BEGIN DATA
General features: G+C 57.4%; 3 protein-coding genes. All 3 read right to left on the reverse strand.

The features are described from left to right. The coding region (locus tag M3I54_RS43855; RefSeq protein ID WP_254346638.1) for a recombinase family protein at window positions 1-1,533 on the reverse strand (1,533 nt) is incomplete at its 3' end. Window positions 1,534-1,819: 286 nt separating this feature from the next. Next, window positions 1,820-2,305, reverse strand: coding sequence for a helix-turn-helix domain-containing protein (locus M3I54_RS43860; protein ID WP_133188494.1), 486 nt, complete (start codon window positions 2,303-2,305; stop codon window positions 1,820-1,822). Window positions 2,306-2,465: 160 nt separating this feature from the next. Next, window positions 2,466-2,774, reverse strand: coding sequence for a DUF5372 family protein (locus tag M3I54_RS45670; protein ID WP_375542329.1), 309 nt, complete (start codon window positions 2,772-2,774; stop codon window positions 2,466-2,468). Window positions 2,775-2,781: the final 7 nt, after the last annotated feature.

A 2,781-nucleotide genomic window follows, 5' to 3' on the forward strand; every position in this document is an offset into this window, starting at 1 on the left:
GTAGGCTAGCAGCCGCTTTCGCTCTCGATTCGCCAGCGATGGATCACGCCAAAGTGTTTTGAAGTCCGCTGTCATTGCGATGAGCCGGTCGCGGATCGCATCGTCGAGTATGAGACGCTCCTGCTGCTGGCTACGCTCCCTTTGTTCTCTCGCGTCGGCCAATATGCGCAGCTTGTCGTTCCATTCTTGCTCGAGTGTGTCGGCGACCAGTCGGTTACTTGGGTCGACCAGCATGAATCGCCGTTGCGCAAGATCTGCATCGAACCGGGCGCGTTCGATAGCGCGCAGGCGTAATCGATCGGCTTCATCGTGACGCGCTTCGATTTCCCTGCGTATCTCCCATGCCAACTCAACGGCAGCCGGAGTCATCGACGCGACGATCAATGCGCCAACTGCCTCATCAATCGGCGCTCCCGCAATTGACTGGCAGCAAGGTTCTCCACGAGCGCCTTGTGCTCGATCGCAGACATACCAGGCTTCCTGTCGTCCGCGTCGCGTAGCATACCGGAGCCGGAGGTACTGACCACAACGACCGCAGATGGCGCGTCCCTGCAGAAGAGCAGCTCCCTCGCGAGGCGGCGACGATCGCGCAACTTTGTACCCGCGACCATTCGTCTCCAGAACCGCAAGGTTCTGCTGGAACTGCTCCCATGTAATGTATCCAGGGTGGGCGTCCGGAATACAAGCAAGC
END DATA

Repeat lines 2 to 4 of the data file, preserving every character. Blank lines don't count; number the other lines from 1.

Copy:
The features are described from left to right. The coding region (locus tag M3I54_RS43855; RefSeq protein ID WP_254346638.1) for a recombinase family protein at window positions 1-1,533 on the reverse strand (1,533 nt) is incomplete at its 3' end. Window positions 1,534-1,819: 286 nt separating this feature from the next. Next, window positions 1,820-2,305, reverse strand: coding sequence for a helix-turn-helix domain-containing protein (locus M3I54_RS43860; protein ID WP_133188494.1), 486 nt, complete (start codon window positions 2,303-2,305; stop codon window positions 1,820-1,822). Window positions 2,306-2,465: 160 nt separating this feature from the next. Next, window positions 2,466-2,774, reverse strand: coding sequence for a DUF5372 family protein (locus tag M3I54_RS45670; protein ID WP_375542329.1), 309 nt, complete (start codon window positions 2,772-2,774; stop codon window positions 2,466-2,468). Window positions 2,775-2,781: the final 7 nt, after the last annotated feature.

A 2,781-nucleotide genomic window follows, 5' to 3' on the forward strand; every position in this document is an offset into this window, starting at 1 on the left:
GTAGGCTAGCAGCCGCTTTCGCTCTCGATTCGCCAGCGATGGATCACGCCAAAGTGTTTTGAAGTCCGCTGTCATTGCGATGAGCCGGTCGCGGATCGCATCGTCGAGTATGAGACGCTCCTGCTGCTGGCTACGCTCCCTTTGTTCTCTCGCGTCGGCCAATATGCGCAGCTTGTCGTTCCATTCTTGCTCGAGTGTGTCGGCGACCAGTCGGTTACTTGGGTCGACCAGCATGAATCGCCGTTGCGCAAGATCTGCATCGAACCGGGCGCGTTCGATAGCGCGCAGGCGTAATCGATCGGCTTCATCGTGACGCGCTTCGATTTCCCTGCGTATCTCCCATGCCAACTCAACGGCAGCCGGAGTCATCGACGCGACGATCAATGCGCCAACTGCCTCATCAATCGGCGCTCCCGCAATTGACTGGCAGCAAGGTTCTCCACGAGCGCCTTGTGCTCGATCGCAGACATACCAGGCTTCCTGTCGTCCGCGTCGCGTAGCATACCGGAGCCGGAGGTACTGACCACAACGACCGCAGATGGCGCGTCCCTGCAGAAGAGCAGCTCCCTCGCGAGGCGGCGACGATCGCGCAACTTTGTACCCGCGACCATTCGTCTCCAGAACCGCAAGGTTCTGCTGGAACTGCTCCCATGTAATGTATCCAGGGTGGGCGTCCGGAATACAAGCAAGC